Fertility differences by housing type: an effect of housing conditions or of selective moves?
AbstractThis study examines fertility variation across housing types and childbearing patterns after housing changes. While the effect of family changes on housing choices has been studied in detail, little is known about childbearing patterns within various housing types, despite the fact that many studies suggest housing as an important determinant of fertility. We use longitudinal register data from Finland and apply hazard regression. Firstly, we observe a significant variation in the fertility levels across housing types – fertility is highest among couples in single-family houses and lowest among those in apartments, with the variation remaining significant even after controlling for the demographic and socio-economic characteristics of women. Secondly, our results show elevated fertility levels after couples have changed their housing, suggesting that much of the fertility variation across housing types could be attributed to selective moves. Thirdly, the study also reveals relatively a high risk of third birth for couples in single-family houses several years after the move, suggesting that living in spacious housing and in a family-friendly environment for a longer time may lead to higher fertility.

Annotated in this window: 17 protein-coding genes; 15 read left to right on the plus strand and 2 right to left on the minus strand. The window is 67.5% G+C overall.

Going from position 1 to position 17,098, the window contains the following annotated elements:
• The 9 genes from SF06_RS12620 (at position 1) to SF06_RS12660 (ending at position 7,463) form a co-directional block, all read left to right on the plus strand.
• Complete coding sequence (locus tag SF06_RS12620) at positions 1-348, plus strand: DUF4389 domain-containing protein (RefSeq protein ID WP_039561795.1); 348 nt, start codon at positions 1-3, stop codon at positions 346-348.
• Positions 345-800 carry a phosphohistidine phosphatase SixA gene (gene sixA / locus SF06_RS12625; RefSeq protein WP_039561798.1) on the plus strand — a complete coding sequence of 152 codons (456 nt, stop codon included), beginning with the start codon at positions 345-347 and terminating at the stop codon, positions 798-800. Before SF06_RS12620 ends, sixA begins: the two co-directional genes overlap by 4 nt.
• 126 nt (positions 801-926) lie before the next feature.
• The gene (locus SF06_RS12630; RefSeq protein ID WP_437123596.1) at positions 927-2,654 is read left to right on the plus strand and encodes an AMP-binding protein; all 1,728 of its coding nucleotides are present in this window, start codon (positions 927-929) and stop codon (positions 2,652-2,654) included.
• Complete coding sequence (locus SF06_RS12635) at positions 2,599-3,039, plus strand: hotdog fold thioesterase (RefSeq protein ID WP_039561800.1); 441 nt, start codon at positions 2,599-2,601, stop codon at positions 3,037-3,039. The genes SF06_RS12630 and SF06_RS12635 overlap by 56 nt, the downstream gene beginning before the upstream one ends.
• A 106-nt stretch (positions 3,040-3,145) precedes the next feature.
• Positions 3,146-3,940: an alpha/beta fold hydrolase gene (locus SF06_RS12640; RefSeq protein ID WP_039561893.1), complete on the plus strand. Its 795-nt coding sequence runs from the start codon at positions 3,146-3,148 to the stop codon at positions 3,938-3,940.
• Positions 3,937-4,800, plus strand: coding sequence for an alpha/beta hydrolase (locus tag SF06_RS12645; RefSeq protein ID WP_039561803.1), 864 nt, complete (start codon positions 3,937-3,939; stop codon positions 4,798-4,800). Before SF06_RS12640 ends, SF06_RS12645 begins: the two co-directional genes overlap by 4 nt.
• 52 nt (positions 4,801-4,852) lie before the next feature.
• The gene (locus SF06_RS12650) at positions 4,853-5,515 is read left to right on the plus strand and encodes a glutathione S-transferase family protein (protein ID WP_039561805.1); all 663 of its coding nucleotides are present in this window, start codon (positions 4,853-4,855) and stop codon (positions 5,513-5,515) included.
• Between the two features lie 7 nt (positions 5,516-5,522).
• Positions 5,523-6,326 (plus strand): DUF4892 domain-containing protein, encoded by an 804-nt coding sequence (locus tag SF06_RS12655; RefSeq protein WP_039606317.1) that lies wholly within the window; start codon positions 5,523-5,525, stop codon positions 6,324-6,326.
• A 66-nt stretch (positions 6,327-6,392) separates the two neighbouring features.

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Bibliographic InfoPaper provided by Max Planck Institute for Demographic Research, Rostock, Germany in its series MPIDR Working Papers with number WP-2007-014.
Length: 21 pages
Date of creation: Mar 2007
Date of revision:
Contact details of provider:
Web page: http://www.demogr.mpg.de/
Finland; event history analysis; fertility; housing; migration; residential mobility;
Find related papers by JEL classification:
- J1 - Labor and Demographic Economics - - Demographic Economics
- Z0 - Other Special Topics - - General
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